Design and performance of felodipine-based solid dispersions

Langham, Zoe A. (2011) Design and performance of felodipine-based solid dispersions. PhD thesis, University of Nottingham.

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Abstract

In recent years the pharmaceutical industry has seen a rise in the number of drug compounds with low aqueous solubility, and consequently poor oral bioavailablility. One potential solution to this problem is to formulate such compounds as solid dispersions, whereby the drug is dispersed in a carrier matrix in the solid state.

In this thesis, the hypothesis that a number of drug-drug and drug-polymer intermolecular interactions influence the physical stability and dissolution performance of solid dispersions is considered. The aim is to use correlations between drug molecular structure and solid dispersion performance to develop a platform to rapidly assess whether drug compounds will have favourable properties when formulated as a solid dispersion.

Amorphous felodipine/copovidone solid dispersions are used as a model system to develop a suitable testing regime with regards to physical stability and dissolution performance. A laser light scattering technique developed in this work shows that morphological changes in felodipine/copovidone films exposed to water are due to polymer swelling. A combination of dissolution testing methodologies is also used to suggest a mechanism for the dissolution of bulk solid dispersion samples.

Contributions of individual functional groups in the felodipine analogues to the physical stability and dissolution performance of their amorphous solid dispersions are assessed. Blocking of the felodipine amine hydrogen-bond-donor with an N-methyl, and the removal of chlorine substituents are both shown to reduce the physical stability of the solid dispersions.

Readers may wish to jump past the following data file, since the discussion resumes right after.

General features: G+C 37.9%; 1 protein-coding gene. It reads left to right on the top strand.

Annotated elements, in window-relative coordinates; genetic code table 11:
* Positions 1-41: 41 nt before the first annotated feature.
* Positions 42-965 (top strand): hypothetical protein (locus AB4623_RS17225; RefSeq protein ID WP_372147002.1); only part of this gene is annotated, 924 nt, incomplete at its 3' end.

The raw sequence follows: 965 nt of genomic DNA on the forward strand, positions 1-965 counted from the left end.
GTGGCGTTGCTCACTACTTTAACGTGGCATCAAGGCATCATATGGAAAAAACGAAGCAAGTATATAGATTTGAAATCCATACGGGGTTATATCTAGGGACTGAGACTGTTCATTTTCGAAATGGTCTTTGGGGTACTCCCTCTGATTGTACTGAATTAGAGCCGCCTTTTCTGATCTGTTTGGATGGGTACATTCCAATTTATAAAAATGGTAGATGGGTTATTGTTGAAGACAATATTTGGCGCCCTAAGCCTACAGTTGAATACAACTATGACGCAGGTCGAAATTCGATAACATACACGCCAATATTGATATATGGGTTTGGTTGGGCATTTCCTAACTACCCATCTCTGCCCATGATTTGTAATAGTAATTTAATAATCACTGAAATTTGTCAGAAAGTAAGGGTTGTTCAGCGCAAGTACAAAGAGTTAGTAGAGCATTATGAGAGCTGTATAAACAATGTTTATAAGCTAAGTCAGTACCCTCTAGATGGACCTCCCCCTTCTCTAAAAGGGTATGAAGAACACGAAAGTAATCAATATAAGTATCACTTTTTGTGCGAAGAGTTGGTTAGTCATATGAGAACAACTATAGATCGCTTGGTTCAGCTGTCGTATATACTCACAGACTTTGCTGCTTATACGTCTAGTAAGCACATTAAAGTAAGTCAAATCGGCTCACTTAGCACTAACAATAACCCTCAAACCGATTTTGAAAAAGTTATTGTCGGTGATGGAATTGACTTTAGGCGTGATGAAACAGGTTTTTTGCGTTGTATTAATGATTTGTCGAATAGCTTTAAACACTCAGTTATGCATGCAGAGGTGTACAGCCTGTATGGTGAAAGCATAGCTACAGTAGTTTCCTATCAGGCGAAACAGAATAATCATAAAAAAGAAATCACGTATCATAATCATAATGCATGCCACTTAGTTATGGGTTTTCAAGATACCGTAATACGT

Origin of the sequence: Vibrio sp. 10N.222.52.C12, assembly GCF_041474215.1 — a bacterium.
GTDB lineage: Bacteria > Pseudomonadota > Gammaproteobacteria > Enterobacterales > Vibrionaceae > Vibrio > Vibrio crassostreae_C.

Correlations between molecular descriptors and data from the above experiments show that drug compounds are more likely to crystallise from solid dispersions with copovidone if they have a low log P, low relative molecular mass and low polarizability. Such correlations can form the basis of a screening method for the molecular design of analogous drug compounds likely to form high-performance solid dispersions with copovidone.

Item Type:Thesis (PhD)
Supervisors:Fischer, P.M.
Sharp, J.S.
Booth, J.
Faculties/Schools:UK Campuses > Faculty of Science > School of Pharmacy
ID Code:2470
Deposited By:Zoe A. Langham
Deposited On:17 May 2012 10:35
Last Modified:17 May 2012 10:35

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